A week away from premiering the full-fledged play, Jarrett says she feels her play has become an entity in of itself that deserves voicing, but at the same time, she is still astonished “what began as a confusion of little anecdotes, little short snippets of that time” has become a well-crafted story.

“I’m thrilled and excited that this may help open up discussion around how we view breasts, how we view cancer, how we view cancer treatment and healing,” she said. “It’s a beautiful piece of art, but it’s also a bit of a manifesto for change. Because I was quite shocked at how often I heard, a big part of the journey isn’t just about cancer, it’s about having my breasts removed — hence the title — and I was shocked at the somewhat flippant attitude from the medical profession but also other women — ‘oh, I’d have mine off,’ or ‘oh, they’ve served their purpose; you don’t need them anymore,’ — where I was seeing it as preparing myself for amputation. Not a limb, but a very emotional process. It’s been a form of identifying myself as a woman — that’s part of the journey too, finding out what does feminine mean. If I’m not blonde and don’t have breasts, no hair and no breasts, what makes me still a woman?”

Boucher started as the dramaturge and is now the director of this production. She is an interpreter at Barkerville Historic Town and Park and the artistic director of Histrionics Theatre Co., and she has a Master of Arts in Applied Theatre. Boucher has written, produced and performed many stage productions and film projects, including The Fred Wells Show and Lady Overlander, and she is bringing to life a new production, The Douglas Project, through the Sunset Theatre’s Exploration Series this year.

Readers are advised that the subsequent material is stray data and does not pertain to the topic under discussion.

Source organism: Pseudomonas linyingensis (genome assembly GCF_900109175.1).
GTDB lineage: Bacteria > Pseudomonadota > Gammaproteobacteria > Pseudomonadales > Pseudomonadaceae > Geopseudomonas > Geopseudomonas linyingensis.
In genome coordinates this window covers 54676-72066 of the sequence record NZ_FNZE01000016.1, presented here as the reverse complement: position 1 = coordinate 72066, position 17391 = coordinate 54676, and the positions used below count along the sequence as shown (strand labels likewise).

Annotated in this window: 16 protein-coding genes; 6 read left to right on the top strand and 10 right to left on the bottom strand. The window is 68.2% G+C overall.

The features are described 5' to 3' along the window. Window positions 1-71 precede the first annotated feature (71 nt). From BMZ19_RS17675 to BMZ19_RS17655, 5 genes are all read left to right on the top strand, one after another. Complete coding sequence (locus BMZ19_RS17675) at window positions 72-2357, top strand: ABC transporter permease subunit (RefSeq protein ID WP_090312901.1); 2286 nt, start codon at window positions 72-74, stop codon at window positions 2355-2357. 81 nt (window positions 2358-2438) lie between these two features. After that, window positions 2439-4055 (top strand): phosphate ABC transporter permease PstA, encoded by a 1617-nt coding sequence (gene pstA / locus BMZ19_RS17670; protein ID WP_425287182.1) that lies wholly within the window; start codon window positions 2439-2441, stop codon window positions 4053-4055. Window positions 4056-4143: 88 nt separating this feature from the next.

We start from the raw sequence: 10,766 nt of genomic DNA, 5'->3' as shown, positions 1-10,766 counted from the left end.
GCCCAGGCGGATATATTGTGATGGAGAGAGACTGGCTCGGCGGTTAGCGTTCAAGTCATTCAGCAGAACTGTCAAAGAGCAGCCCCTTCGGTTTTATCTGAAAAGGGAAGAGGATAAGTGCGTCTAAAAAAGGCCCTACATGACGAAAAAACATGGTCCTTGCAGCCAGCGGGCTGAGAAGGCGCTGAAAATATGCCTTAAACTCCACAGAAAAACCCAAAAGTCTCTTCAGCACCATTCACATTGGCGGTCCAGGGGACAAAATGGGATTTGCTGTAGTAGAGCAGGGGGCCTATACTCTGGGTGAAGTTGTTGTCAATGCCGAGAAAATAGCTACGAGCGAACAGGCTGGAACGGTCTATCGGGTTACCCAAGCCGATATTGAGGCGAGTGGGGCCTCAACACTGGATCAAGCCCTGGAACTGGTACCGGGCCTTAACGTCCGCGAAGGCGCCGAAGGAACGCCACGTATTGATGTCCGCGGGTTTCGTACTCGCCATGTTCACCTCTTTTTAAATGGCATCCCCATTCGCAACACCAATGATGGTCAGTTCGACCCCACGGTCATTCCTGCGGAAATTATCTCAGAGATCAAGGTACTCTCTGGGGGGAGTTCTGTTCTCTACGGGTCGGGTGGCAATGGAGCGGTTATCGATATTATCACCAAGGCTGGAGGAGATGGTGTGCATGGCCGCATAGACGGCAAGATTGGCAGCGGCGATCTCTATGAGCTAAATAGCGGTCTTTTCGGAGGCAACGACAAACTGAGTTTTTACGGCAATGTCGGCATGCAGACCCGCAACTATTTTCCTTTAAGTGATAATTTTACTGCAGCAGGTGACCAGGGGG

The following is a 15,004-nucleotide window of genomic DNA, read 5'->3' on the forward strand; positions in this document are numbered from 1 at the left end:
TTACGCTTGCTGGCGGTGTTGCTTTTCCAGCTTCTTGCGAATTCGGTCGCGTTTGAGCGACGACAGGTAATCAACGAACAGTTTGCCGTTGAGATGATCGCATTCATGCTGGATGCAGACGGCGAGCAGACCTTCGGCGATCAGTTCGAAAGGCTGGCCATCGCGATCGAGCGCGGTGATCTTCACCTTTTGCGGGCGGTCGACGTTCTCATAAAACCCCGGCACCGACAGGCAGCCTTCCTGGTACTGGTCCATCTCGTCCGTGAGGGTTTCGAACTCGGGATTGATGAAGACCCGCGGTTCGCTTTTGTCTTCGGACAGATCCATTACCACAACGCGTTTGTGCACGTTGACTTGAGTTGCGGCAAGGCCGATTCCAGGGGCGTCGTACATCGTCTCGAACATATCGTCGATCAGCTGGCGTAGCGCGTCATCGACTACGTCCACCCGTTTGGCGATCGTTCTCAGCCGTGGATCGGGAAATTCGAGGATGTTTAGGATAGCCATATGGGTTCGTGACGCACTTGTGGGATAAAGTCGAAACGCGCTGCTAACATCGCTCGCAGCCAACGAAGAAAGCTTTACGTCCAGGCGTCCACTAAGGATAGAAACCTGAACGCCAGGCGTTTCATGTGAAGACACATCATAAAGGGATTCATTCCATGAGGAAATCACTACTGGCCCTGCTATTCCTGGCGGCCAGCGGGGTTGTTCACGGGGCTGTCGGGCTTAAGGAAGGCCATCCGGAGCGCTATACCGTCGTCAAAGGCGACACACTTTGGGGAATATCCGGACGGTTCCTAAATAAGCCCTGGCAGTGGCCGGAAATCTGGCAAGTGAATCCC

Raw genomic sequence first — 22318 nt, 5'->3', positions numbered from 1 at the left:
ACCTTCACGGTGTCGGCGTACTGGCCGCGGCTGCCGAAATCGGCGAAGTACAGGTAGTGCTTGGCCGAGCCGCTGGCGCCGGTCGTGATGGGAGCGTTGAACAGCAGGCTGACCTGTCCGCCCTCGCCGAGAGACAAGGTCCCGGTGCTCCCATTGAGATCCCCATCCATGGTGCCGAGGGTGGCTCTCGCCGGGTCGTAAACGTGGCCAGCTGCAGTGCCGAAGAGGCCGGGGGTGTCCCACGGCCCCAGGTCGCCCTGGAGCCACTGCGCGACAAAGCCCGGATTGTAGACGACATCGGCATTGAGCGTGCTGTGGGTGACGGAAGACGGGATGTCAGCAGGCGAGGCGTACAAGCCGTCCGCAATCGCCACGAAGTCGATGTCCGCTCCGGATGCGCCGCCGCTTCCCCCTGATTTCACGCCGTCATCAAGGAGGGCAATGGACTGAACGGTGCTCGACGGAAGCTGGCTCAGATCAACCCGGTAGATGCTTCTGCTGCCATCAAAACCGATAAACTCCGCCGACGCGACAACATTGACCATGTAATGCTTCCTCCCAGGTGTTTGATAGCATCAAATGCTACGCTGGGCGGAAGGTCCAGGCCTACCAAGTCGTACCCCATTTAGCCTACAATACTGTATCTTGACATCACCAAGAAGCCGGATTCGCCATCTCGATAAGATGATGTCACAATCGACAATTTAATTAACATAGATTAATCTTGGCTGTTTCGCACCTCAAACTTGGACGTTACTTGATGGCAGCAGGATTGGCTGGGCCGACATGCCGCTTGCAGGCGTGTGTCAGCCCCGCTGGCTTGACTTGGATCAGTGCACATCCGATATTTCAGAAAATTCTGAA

“[She] has this remarkable skill of drawing out of me the subtext of what I’m saying and then crafting it into this linear form, but with so many themes running in tandem,” said Jarrett. “I couldn’t have done it without her.”

Maggie Lees is the stage manager for Breastless.

As they were working on the production, Boucher would tell Jarrett “this is more than just a Ted Talk,” and Jarrett thinks that’s probably because there is the artistic piece to it.

“I was told that actors get to express the things we in the audience can’t — that’s the role of an actor, to express what we may not be able to express as an audience member,” said Jarrett. “ I think it’s a beautiful way of bringing in artistic form some questions to ponder, some reflections on what we might take for granted or might never have cause to consider. It’s certainly been used artistically to reassure us too that it’s OK not to know … and that crying is not a sign of weakness, that strength doesn’t mean powering through, and that we all have our own ways of finding our way through it, on no particular timeline.”

Jarrett doesn’t call herself a cancer survivor because she’s never gotten a definitive end point.

“Every person who has had cancer will tell you it’s always with you,” she said. “You’ve changed. I think I’m a cancer alumni or I’m changed because of it. I’ve learned a lot because of it.